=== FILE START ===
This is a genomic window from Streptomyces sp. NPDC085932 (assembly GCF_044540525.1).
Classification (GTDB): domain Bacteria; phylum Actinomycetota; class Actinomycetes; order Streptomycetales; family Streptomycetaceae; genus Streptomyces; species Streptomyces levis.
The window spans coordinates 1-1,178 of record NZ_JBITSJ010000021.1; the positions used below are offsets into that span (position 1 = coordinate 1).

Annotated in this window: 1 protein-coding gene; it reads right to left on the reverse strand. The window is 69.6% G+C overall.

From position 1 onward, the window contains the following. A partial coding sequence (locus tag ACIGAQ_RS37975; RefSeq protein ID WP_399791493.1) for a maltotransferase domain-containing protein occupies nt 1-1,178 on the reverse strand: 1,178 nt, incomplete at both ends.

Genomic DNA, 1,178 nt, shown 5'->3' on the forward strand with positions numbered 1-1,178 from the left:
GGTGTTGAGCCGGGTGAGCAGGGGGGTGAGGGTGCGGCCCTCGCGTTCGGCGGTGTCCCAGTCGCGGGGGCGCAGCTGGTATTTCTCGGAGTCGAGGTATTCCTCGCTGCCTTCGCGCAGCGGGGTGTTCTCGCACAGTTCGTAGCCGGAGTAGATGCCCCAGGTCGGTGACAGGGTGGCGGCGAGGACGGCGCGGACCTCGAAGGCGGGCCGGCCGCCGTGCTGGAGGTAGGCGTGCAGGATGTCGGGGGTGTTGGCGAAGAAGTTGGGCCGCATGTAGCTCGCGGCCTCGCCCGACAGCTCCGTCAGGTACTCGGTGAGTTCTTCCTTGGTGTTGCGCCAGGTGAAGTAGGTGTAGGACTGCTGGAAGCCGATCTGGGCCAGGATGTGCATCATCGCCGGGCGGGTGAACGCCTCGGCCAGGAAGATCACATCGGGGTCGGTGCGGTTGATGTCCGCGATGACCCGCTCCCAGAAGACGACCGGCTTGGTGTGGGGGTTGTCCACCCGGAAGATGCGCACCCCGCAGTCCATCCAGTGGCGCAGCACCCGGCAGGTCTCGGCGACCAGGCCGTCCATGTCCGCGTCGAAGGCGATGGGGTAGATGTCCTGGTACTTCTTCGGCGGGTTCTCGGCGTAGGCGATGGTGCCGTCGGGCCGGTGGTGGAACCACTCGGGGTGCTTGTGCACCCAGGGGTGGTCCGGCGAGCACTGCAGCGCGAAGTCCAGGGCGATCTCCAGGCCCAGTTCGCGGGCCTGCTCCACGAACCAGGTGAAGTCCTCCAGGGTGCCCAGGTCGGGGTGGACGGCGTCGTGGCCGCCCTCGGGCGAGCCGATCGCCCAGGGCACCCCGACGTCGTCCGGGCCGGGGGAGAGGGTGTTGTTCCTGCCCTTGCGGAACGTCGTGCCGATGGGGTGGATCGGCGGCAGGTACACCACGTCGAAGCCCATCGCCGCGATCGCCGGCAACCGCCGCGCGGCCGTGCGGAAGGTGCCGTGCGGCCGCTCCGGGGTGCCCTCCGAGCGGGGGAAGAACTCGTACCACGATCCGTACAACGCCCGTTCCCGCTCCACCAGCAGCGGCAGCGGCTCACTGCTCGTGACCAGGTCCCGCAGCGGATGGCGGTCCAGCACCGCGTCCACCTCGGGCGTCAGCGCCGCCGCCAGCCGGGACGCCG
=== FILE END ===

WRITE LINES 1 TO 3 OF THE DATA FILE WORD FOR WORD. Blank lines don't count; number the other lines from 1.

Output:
This is a genomic window from Streptomyces sp. NPDC085932 (assembly GCF_044540525.1).
Classification (GTDB): domain Bacteria; phylum Actinomycetota; class Actinomycetes; order Streptomycetales; family Streptomycetaceae; genus Streptomyces; species Streptomyces levis.
The window spans coordinates 1-1,178 of record NZ_JBITSJ010000021.1; the positions used below are offsets into that span (position 1 = coordinate 1).